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Heat Increases the Risk of Early-Term Delivery

As temperatures rise, delivery rooms see a peak in early-term babies

smithsonian.com

Heat waves can be dangerous for anyone who doesn't drink enough water—but they pose particular risk for pregnant women. According to a new study, when temperatures exceed 89 degrees over a number of days, the risk for early delivery increases, Medical Express reports.

Researchers from the University of Montreal collected data from around 300,000 births that took place between 1981 and 2010, and compared them with temperature records from those delivery days. They controlled for other weather variables, as well as factors like the mother's age.

Heat, they found, did not increase the likelihood of a preterm delivery, but it did increase the risk of an early delivery. If temperatures remained in the 90s for three days in a row, a woman was 17 percent more likely to go into early labor, the authors found. If the weather remained hot from four to seven days, that risk increased 27 percent. As the study authors point out, these results are potentialy serious: infants born at 37 or 38 weeks are more likely to develop medical problems or even die, compared to their full-term counterparts.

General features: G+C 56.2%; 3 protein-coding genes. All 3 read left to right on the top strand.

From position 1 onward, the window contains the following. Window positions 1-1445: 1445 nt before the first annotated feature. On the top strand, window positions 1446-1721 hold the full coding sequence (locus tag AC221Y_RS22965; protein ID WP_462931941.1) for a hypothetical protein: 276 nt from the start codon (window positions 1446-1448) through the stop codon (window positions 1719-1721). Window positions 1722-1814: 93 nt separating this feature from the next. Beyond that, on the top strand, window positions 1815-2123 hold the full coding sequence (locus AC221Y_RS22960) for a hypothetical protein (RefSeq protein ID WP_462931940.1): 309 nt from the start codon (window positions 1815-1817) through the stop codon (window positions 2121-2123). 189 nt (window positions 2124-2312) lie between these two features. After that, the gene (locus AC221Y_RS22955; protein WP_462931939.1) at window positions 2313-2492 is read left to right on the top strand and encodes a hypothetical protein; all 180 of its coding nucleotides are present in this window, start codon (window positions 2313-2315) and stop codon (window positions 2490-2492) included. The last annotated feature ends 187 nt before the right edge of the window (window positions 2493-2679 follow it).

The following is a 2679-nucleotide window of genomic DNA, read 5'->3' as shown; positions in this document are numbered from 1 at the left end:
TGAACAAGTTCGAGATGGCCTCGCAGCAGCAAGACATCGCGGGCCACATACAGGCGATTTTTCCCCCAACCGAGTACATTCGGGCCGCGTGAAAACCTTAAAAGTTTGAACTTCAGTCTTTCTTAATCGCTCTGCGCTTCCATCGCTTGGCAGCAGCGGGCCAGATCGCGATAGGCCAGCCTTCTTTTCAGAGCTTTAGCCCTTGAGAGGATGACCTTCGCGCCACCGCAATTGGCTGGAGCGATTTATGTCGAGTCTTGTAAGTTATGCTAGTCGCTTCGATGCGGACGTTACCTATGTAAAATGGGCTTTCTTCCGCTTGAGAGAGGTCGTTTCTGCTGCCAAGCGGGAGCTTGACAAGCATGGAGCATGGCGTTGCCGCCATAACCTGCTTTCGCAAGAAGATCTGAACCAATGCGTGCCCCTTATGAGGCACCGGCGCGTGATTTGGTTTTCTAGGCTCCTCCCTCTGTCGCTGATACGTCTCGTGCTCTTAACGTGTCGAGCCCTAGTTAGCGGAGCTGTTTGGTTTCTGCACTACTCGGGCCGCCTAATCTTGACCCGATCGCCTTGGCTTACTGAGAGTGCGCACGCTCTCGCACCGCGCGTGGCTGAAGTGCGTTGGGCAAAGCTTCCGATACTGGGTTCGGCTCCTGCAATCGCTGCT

The authors are not sure of why heat seems to trigger early delivery, Medical Express says. Another study found that uterine contractions seem to be triggered by heat, for example. Dehydration could have something to do with it, since a dehydrated mother would likely have reduced blood flow to her uterus. 

Additionally, it's worth noting that the study took place in Montreal—a place where 97 degrees is the record summer high. Figuring out how these results would translate in more southerly locales, where summer temperatures regularly soar into the triple digits, will require additional studies. 

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